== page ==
I have decided to dedicate a post on Thursday to therapy, and offer you the many tips I have learned on the couch. They will be a good reminder for me, as well, of something small I can concentrate on. Many of them are published in my book, “The Pocket Therapist: An Emotional Survival Kit.”
Most people speak their first word at about 8 months old. If you’re an adult child of an alcoholic, you said your first difficult word at about age 80. Because every time you opened your trap to voice your opinion growing up, you either got shot down or the silent treatment. I don’t know which I preferred. So my mouth didn’t really learn to say anything but “sorry” until I miraculously landed in therapy.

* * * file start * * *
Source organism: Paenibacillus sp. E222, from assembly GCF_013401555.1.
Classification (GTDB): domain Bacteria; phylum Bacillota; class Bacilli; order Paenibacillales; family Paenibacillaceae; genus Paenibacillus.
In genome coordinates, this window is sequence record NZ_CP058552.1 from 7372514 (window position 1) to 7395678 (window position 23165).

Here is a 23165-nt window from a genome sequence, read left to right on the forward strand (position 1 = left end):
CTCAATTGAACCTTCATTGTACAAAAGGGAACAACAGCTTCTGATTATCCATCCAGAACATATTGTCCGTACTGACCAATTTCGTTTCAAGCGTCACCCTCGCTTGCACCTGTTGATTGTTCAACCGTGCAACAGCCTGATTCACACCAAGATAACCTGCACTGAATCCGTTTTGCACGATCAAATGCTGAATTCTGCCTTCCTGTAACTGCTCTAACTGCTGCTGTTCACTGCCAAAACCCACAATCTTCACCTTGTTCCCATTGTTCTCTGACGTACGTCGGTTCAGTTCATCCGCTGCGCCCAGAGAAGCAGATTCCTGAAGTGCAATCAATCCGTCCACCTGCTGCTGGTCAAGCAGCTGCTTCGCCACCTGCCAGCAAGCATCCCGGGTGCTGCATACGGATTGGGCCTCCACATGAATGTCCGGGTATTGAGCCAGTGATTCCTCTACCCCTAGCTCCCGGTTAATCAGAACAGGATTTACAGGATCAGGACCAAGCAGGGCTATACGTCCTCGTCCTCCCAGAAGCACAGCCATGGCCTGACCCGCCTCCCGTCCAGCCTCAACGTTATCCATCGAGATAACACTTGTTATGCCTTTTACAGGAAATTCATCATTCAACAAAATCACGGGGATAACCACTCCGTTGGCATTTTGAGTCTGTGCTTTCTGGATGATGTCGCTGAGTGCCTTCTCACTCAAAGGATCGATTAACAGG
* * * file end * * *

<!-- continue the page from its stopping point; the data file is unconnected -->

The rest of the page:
I suppose I could call my weekly counseling sessions “speech therapy,” because that’s where I learned how to articulate the hard stuff: to ever so tactfully (not a strong suit of mine) express my feelings, concerns, resentments, opinions … all the things I kept inside for the first quarter of my life.
Now I know how to use “I statements” (“I’m sorry that YOU CAN’T HEAR A BLOODY WORD I’M SAYING, IDIOT) and other tools taught in Communication 101 for Persons Raised in Dysfunctional Homes.